Peter Salgo, MD: Let’s take a look at some data. Let’s take a look at the official recommendations now. There’s the American College of Cardiology/American Heart Association (ACC/AHA) Blood Cholesterol Guidelines. Why don’t we just run through this. Who’s an appropriate candidate for statin therapy? And how much do the statins typically lower your LDL cholesterol?
Seth J. Baum, MD: First of all, the ACC/AHA guidelines are just 1 set of guidelines. We have the NLA (National Lipid Association) guidelines, we have the European guidelines, and we have the American Association of Clinical Endocrinology (AACE) guidelines, and they’re all different, frankly.
Peter Salgo, MD: Don’t you wish they would all get together in one room and hash this out? Wouldn’t that be nice?
Seth J. Baum, MD: Yes. So, ACC/AHA is the one that promotes a percent reduction in LDL cholesterol. The other ones still have targets or goals. So many of us, including Howard and I, follow the ones with the goals.
Peter Salgo, MD: What are the goals?
Seth J. Baum, MD: Somebody who is at high risk and is less than 70 mg/dL—although now, AACE has 1 that’s less than 55 mg/dL, and frankly, I think that’s appropriate.
Peter Salgo, MD: One thing I’ve seen in the literature is that there’s no threshold. Lower tends to be better.
Howard Weintraub, MD: But we knew that in 1994, when Scott Grundy, MD, from UT Southwestern drew a line, literally, down to the left. There was no level of cholesterol at which benefit did still not continue to accrue.
Peter Salgo, MD: I believe Steven Nissen, MD, had similar data, right?
Howard Weintraub, MD: Yes, he did.
Peter Salgo, MD: Okay. What are the guidelines? If 80 mg/dL is good, why not 70 mg/dL? Why not 55 mg/dL? Why don’t you guys just say, “We’re going to pay you to get it down to 30 mg/dL? We’re going to come back to that number.” That’s not a randomly chosen number.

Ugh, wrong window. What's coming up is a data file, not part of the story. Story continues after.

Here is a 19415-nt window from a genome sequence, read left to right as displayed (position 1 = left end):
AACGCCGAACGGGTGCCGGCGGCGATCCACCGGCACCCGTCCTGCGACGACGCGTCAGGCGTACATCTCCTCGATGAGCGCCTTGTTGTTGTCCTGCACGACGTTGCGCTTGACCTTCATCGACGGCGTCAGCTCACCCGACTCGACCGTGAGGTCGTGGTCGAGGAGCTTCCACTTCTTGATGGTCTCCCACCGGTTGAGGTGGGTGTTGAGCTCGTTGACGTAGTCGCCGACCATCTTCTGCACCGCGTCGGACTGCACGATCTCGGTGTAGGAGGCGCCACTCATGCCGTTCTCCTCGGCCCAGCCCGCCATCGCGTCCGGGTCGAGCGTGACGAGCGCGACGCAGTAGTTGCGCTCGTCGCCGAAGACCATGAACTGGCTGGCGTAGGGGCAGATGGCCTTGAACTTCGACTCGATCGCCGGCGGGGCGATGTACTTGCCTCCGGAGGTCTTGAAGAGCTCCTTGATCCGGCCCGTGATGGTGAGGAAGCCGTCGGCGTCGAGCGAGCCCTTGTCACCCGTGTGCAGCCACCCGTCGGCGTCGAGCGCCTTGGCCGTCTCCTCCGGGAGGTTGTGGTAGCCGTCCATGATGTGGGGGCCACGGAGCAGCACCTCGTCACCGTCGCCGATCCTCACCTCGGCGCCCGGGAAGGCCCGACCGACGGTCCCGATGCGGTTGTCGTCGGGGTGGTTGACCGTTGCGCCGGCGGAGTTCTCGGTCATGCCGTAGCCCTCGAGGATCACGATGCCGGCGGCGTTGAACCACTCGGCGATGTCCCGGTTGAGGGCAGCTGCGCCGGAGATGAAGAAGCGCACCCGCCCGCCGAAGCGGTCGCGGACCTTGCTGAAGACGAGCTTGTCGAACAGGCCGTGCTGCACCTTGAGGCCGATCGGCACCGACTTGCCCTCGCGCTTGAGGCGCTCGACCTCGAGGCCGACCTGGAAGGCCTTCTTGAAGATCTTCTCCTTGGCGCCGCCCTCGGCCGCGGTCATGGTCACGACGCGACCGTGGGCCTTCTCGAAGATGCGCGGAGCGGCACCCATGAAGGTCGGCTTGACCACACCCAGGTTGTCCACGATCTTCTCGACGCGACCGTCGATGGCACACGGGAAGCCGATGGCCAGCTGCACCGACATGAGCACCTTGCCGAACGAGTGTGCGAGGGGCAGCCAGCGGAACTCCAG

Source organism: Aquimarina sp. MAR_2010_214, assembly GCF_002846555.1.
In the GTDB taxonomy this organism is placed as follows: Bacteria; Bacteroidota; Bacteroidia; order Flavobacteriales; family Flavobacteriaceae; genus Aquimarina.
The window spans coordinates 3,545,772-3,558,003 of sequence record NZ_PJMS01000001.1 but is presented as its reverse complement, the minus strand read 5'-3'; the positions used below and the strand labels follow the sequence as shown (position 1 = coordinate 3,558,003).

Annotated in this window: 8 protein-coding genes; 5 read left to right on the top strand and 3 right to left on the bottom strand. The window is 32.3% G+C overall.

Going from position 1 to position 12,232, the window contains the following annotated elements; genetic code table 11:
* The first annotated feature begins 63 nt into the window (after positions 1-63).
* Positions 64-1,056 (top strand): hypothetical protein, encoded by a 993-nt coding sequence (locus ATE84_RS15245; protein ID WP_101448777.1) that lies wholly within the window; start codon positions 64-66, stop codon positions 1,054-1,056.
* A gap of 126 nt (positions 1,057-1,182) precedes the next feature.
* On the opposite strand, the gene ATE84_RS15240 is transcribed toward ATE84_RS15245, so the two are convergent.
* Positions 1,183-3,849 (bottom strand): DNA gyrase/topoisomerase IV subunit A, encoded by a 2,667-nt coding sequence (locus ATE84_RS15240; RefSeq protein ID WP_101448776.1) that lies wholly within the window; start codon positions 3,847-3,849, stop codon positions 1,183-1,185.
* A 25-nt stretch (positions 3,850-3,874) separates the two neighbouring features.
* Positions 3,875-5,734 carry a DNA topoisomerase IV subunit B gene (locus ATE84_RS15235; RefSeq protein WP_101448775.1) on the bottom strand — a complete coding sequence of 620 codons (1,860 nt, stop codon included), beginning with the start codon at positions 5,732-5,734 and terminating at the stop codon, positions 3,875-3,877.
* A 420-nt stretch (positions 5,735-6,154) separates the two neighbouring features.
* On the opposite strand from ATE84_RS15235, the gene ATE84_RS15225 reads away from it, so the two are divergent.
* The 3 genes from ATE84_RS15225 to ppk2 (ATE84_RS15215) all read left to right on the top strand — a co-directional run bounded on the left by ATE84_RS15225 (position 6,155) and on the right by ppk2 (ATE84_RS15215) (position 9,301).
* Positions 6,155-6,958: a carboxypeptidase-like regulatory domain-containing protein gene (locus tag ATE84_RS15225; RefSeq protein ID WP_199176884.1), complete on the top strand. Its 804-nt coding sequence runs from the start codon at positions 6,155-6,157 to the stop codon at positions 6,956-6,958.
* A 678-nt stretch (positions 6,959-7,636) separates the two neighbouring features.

Gary L. Johnson, MD, MBA: Well, our obligation, again, is to look at the evidence, look at the established guidelines, whichever they may be, and make our coverage decisions based on that—based on the guidelines.
Seth J. Baum, MD: But which guidelines? That’s the problem.
Howard Weintraub, MD: Correct.
Gary L. Johnson, MD, MBA: Again, you can certainly choose any guideline, but we generally choose the ACC/AHA guidelines.
Peter Salgo, MD: A patient comes in with a cholesterol that is above where the ACC/AHA likes it to be. He wants to, or she wants to, get that down, and he/she wants you to pay for it.
Gary L. Johnson, MD, MBA: And we do.
Peter Salgo, MD: But you do within some sort of structure. What do you want them to do? What is the mechanism by which you want them to approach this?
Gary L. Johnson, MD, MBA: It varies from insurance company to insurance company as to how strict things are. They want evidence that the patient needs the drug. For most plans, today, I would say that there is really no management of a statin therapy. In other words, the statins are generic medications. We don’t ask what their blood levels are. If they want to prescribe a statin, we cover it with no questions asked.
Howard Weintraub, MD: Now comes the idea of diet and exercise. If you didn’t and you’re on 80 mg of atorvastatin and your LDL is 120 mg/dL, in comes the request for Zetia. Zetia is still a branded drug, and the co-pays for that can be $60 to $90 a month. And sometimes, it’s disallowed. Why? Because the industry decides that that person’s risk was not high enough, based upon the ACC/AHA guidelines, to warrant the extra money. And that’s where the arguments start.
Gary L. Johnson, MD, MBA: I don’t know of anybody who would deny a coverage of Zetia.
Seth J. Baum, MD: Oh my.
Howard Weintraub, MD: I’ll give you my office number. I’ll be happy to supply it.
Seth J. Baum, MD: Yes, really.
Peter Salgo, MD: What does the ACC/AHA 2016 non—statin therapy guideline say?
Seth J. Baum, MD: Before I answer that, I need to ask you a question. Which group has primacy, the FDA or our guidelines?
Gary L. Johnson, MD, MBA: Primacy in the sense of what?
Seth J. Baum, MD: Who wins.
Gary L. Johnson, MD, MBA: Who wins?
Seth J. Baum, MD: Yes. There’s a disagreement. Who wins, the FDA or the guideline?
Gary L. Johnson, MD, MBA: Are you talking about off-label use?
Seth J. Baum, MD: No, I’m talking about FDA, on-label use in the prescribing information (PI). Who wins? Shouldn’t the FDA always win?
Gary L. Johnson, MD, MBA: I was going to say, yes, the FDA.
Seth J. Baum, MD: So, if you look at the FDA, and you look at the PI for the PCSK9 (proprotein convertase subtilisin/kexin type 9) inhibitors, and we prescribe them completely on-label, we’re often denied. And the reason we’re denied is it’s not in the guidelines. So, the guidelines are used against the patients, whereas the FDA is ignored. That happens all day long.